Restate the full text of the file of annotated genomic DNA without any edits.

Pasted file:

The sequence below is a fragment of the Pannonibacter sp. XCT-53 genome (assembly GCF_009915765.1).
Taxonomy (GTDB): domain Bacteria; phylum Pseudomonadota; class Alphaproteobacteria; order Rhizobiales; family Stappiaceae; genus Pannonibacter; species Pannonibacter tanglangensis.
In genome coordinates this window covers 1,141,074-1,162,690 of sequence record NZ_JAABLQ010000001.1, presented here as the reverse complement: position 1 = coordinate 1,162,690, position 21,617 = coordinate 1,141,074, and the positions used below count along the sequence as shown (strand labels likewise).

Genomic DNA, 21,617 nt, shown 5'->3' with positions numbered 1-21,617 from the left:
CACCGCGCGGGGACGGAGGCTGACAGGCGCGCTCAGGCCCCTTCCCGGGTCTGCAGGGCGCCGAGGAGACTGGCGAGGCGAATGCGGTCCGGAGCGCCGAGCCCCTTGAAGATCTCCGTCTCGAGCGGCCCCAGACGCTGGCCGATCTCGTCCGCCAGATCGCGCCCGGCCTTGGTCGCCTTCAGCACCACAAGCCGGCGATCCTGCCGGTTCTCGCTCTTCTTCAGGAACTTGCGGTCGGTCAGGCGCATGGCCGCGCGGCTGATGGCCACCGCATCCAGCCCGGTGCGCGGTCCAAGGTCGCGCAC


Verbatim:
The sequence below is a fragment of the Pannonibacter sp. XCT-53 genome (assembly GCF_009915765.1).
Taxonomy (GTDB): domain Bacteria; phylum Pseudomonadota; class Alphaproteobacteria; order Rhizobiales; family Stappiaceae; genus Pannonibacter; species Pannonibacter tanglangensis.
In genome coordinates this window covers 1,141,074-1,162,690 of sequence record NZ_JAABLQ010000001.1, presented here as the reverse complement: position 1 = coordinate 1,162,690, position 21,617 = coordinate 1,141,074, and the positions used below count along the sequence as shown (strand labels likewise).

Genomic DNA, 21,617 nt, shown 5'->3' with positions numbered 1-21,617 from the left:
CACCGCGCGGGGACGGAGGCTGACAGGCGCGCTCAGGCCCCTTCCCGGGTCTGCAGGGCGCCGAGGAGACTGGCGAGGCGAATGCGGTCCGGAGCGCCGAGCCCCTTGAAGATCTCCGTCTCGAGCGGCCCCAGACGCTGGCCGATCTCGTCCGCCAGATCGCGCCCGGCCTTGGTCGCCTTCAGCACCACAAGCCGGCGATCCTGCCGGTTCTCGCTCTTCTTCAGGAACTTGCGGTCGGTCAGGCGCATGGCCGCGCGGCTGATGGCCACCGCATCCAGCCCGGTGCGCGGTCCAAGGTCGCGCAC